Just over 1 million Democrats voted in the statewide primaries, to Republicans’ 1.5 million votes.
Texas has 36 seats in the House of Representatives; runoffs will be held in the congressional races in which no candidate secured a simple majority.
Fourteen Democrats won their races outright, including 11-term U.S. Rep. Sheila Jackson Lee, in central Houston’s 18th District.
Shirley McKellar, an Army nurse who was wounded in Iraq, won in the 1st District northeast of Houston, but her 9,181 votes were swamped by six-term Republican incumbent Louis Gohmert’s 64,001.
In the closely watched 7th District in northwest Houston, Democratic Congressional Campaign Committee-backed Lizzie Pannill Fletcher outpolled second-place Laura Moser, by 9,731 votes (29.3 percent) to 8,077 (24.3 percent).
That seven-person primary stirred interest because the DCCC attacked Moser, the more liberal candidate, angering Democrats who saw it as a continuation of the national party’s estrangement from progressives such as Bernie Sanders in 2016.
Eight-term Republican incumbent Culberson romped in the 7th District, taking 28,944 votes, or 76.1 percent — more than the top three Democrats combined 24,172 votes.
Democratic runoffs will be held in 11 congressional districts. Eleven Democrats ran unopposed, including incumbent Joaquin Castro in San Antonio’s 20th District and two-termer Lloyd Doggett in District 35, which includes San Antonio to southeast Austin.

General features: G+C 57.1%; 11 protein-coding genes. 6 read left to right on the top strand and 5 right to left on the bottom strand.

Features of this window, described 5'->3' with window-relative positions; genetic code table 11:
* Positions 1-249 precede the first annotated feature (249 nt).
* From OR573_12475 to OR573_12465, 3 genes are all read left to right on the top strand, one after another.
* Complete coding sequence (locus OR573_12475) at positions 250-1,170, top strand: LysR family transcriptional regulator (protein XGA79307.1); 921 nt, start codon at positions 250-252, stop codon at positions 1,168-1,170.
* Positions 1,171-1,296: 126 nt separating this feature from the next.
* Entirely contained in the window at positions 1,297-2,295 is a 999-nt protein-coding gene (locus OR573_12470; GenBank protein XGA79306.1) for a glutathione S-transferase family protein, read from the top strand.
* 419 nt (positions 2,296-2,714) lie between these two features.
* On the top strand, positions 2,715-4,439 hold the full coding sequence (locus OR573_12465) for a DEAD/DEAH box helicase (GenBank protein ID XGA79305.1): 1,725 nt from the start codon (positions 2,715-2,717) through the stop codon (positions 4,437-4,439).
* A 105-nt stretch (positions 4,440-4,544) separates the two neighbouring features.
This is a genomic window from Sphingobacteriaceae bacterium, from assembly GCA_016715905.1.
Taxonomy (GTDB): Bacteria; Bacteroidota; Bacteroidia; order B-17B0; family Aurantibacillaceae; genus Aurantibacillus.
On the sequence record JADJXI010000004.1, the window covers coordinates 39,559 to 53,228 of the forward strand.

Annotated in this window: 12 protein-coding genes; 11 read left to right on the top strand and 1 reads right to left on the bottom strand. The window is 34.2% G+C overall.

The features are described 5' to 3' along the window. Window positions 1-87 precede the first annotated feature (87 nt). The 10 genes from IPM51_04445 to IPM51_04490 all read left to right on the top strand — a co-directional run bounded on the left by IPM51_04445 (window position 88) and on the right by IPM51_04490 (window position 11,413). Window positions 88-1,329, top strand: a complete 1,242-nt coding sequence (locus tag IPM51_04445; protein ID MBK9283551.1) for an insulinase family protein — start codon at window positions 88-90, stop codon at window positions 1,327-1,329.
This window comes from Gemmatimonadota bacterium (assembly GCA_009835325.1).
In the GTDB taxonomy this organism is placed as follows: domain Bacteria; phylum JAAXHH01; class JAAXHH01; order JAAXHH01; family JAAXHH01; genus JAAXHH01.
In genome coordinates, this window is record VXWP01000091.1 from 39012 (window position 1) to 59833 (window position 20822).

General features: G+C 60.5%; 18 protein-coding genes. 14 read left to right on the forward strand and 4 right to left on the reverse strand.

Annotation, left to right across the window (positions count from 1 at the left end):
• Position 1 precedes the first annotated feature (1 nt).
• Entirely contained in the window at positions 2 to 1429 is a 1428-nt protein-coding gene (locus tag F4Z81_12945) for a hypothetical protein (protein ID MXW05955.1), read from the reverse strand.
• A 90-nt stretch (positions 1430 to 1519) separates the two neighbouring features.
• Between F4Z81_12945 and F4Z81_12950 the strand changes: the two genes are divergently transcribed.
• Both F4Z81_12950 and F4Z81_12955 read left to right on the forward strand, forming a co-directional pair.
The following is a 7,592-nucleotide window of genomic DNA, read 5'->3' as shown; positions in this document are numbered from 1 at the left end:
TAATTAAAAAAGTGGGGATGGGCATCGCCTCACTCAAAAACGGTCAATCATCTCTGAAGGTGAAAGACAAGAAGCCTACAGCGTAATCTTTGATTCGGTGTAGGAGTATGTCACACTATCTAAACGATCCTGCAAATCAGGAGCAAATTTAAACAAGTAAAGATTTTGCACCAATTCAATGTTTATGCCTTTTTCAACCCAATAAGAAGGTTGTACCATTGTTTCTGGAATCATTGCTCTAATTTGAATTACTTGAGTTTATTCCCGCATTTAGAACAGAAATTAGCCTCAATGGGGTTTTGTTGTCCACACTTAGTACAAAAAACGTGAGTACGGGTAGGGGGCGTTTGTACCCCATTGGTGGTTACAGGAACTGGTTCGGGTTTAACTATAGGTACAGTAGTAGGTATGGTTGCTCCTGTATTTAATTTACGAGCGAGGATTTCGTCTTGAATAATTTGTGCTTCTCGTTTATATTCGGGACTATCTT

Incumbent Republican Governor Greg Abbott won renomination handily with 90.4 percent of his party’s vote: 1,390,236.
He will face the winner of a runoff between Democrats Lupe Valdez, who took 436,337 votes, or 42.9 percent, to Andrew White’s 278,616 or 27.4 percent.
But again, Abbott won far more votes than the top three Democrats combined, who took 798,836. In fact, Abbott garnered 373,979 more votes than all the Democratic gubernatorial candidates combined.
The numbers were just as grim for Democrats in the lieutenant governor’s races. The lieutenant governor in Texas essentially runs the Legislature and is often considered to effectively have more power than the governor.
Incumbent Republican Lt. Gov. Dan Patrick took 1,164,881 votes, or 75.9 percent of the Republican ballots — more than 200,000 ahead of the combined totals of Democratic winner Mike Collier (591,457) and runner-up Michael Cooper’s 455,988.
In the races for U.S. Senate, incumbent Republican Ted Cruz blew away second-place Mary Miller, 1,316,002 votes to 94,320.
Again, the numbers look bad for Democrats. Though Beto O’Rourke won outright, with 641,167 votes, or 61.8 percent, all three Democrats combined took only 1,037,199 votes, with 99 percent of the precincts reporting — 278,801 fewer votes than Cruz alone.
Cruz on Tuesday blasted O’Rourke as a “left-wing liberal Democrat” in the Bernie Sanders mold.
The numbers do look intimidating for O’Rourke, which prompted MSNBC reporter Chris Hayes to ask him, “Why will it be different this time?”
O’Rourke responded with an anecdote about a rally in Archer city, a town of fewer than 2,000 on the plains near the Oklahoma line. He said a resident showed him a photograph of Lyndon B. Johnson campaigning there in 1948.
“This guy says, ‘That is the last time, 70 years ago, that we saw a Senate candidate from either party campaigning here,’” O’Rourke said.
He continued: “If you don’t show up, and you don’t listen, and you’re not fighting for those people, then why in the world should they ever vote for you? That’s why I’m showing up to every single part of Texas.”